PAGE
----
A Journey to Big Sur (Epilog)
A lavishly illustrated look at what you’ll find beyond the southernmost border of Big Sur.
Note: This is the last entry in a five part series.
You can access part one here.
You can access part two here.
You can access part three here.
You can access part four here.
When we spent the day snapping pictures all the way from Carmel-by-the-Sea to Big Sur, little did we know that we’d have enough images to sustain five, count ‘em, five posts. But here we are. So let the good times begin.
There are any number of interesting locations just south of Big Sur, before Highway One thins out and begins to wind its way down to San Simeon and Cambria. It’s a mostly deserted stretch (unless you count such isolated respites as Lucia, Pacific Valley, and the Treebones Resort) that’s a time-consuming, tough (treacherous at night) drive.
But you don’t have to venture out on the remote part of the road to enjoy what lies beyond Big Sur. We’ll start with Nepenthe, which we didn’t get a chance to cover last week and is close enough to be considered part of Big Sur Proper. It’s a restaurant, but the grounds (collectively referred to as Nepenthe) also contain the Café Kevah. Both are outdoor eateries that sit high on a bluff with stunning views of the coastline.
The fog had rolled in by the time we got there, which dampens the effect of the above picture (not that you could tell, but there’s actually scenery in the background). However, the header photo of Part One of this series gives you a nice look at the view on a clear day, although we have to admit that same view on a foggy day does have its own ethereal charm:
Nepenthe is also home to the Phoenix Shop, an upscale book store/boutique that also carries ceramics, toys, musical instruments, and other merchandise that might be described as “New Agey”, or if you prefer, “for discerning consumers.” Here’s a picture of the store that provides some scope by showing the stairs climbing up to Café Kevah. Note that Nepenthe, the restaurant, is located yet another level above the cafe.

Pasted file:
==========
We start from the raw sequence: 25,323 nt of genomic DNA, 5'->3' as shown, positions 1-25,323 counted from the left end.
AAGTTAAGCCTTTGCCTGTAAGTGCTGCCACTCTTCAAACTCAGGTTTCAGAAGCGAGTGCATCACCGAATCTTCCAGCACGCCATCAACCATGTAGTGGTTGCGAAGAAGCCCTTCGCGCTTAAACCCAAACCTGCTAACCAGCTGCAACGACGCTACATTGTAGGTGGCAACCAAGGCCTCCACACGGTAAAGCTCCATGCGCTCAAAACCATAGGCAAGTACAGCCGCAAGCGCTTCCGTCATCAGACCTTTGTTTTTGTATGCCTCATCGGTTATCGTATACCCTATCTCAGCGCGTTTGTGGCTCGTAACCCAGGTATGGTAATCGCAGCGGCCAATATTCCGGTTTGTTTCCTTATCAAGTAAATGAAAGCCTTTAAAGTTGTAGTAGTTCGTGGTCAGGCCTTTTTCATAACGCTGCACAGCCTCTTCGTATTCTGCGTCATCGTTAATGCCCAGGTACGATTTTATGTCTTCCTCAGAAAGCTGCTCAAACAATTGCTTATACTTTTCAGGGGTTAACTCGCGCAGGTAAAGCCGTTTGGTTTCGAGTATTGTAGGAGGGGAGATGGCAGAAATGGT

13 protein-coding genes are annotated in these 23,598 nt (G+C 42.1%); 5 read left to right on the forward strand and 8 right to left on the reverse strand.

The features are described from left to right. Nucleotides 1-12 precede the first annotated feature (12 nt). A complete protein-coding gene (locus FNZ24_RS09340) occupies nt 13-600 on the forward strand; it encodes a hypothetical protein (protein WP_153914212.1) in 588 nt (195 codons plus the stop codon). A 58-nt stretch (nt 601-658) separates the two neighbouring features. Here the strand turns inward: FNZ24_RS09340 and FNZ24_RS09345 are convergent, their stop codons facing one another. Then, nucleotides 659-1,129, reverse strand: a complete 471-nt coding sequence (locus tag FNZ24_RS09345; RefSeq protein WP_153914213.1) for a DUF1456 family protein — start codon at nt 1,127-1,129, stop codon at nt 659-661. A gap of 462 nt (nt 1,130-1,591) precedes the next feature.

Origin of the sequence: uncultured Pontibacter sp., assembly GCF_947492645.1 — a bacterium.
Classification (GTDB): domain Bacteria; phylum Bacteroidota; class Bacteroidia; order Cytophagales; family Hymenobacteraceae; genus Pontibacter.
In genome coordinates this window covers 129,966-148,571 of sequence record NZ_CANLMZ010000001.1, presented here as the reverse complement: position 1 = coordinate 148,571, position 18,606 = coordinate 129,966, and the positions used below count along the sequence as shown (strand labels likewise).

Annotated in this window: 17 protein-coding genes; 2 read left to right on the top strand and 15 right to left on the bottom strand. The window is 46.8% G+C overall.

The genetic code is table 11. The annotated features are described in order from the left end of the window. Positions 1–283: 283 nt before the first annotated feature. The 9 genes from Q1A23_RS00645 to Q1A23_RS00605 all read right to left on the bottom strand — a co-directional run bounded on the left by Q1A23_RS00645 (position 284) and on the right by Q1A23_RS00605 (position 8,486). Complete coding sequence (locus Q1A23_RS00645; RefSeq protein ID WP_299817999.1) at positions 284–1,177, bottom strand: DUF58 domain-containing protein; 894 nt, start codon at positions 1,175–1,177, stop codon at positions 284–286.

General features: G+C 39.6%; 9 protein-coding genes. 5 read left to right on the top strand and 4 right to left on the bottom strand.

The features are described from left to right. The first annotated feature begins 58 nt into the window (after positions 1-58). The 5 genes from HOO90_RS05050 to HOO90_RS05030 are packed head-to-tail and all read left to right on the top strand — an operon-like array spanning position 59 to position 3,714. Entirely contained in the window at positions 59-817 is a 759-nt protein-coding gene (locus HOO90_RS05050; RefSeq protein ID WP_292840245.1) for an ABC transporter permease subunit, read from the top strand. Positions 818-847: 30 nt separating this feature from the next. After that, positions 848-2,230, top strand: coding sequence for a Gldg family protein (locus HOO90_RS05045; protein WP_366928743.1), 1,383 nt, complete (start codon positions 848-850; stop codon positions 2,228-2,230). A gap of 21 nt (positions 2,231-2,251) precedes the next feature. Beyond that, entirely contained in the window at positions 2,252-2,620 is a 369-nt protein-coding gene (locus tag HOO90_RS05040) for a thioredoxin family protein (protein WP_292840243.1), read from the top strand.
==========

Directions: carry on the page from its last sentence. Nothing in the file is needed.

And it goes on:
Before we show you what we discovered beyond Nepenthe, you should know that our original reason for travelling further was finding the Esalen Institute. Esalen is a retreat which, according to Wikipedia, “focuses on humanistic alternative education.” Yeah, we know that description (and those on the organization’s website) is a bit non-direct and (dare we repeat the term) “New Agey”, but there is no question Esalen has a widespread reputation for being one of those places where you can just feel the psychic energy flowing.
We didn’t find it, likely because (as we found out later) it existed somewhat off the beaten path, probably to keep looky-loos like us from intruding on the vibe. Fortunately, that didn’t stop us from running into a few other interesting locations that are worthy of sharing.
The Henry Miller Memorial Library, pictured above and named after the late writer, maintains such a low profile that we almost missed it when we passed it. Though unassuming, this is an important social hub for the area that also functions as a performance venue. We have to admit, it does embody the low key essence of Big Sur daily life.
The area around it also contained some interesting artwork. I’m not really sure what the objects at left are supposed to be, but they certainly aren’t boring even if the do look a little worse for wear. We found them on the library’s site.
Speaking of artwork, the Hawthorne Gallery had an interesting building and interesting displays. The area surrounding it is vast and filled with large pieces—a veritable park full of artwork. We’ll let the building and a couple of the pieces speak for themselves.
Continuing in the direction of far away Hearst Castle on our futile search for Esalen, we had the good fortune to pass, quite by accident, Deetjen’s Bug Sur Inn right off of the highway. This place has a reputation for being one of the best bed and breakfasts in the Big Sur area, and while we had heard of it, we had never taken notice of it. We have to admit, it looks quite inviting:
Finally, running out of time, and not wanting to get too far out into the boonies, we looked for a place to reverse direction. Fortunately, the Big Sur Coast Gallery was there for us to make a safe u-turn. Even better, it turned out to be fairly photogenic:
The rest of our day was spent on the way back to SSCS. It’s hard to believe, but the photos that have been featured in the five parts of this series were taken in a roughly 5 ½ hour period, from about 8:30 a.m. to 2:00 p.m. That gives you some idea of the density of attractions that pack the Big Sur Coast, especially when you consider all the subjects that we didn’t cover.
We hope all our readers get the chance to take a leisurely drive down to Big Sur and spend a few days in this singular location. You won’t regret it.
In the meantime, things are back to normal next week as we are in the process of lining up an interview with a seasoned industry professional. See you next Thursday.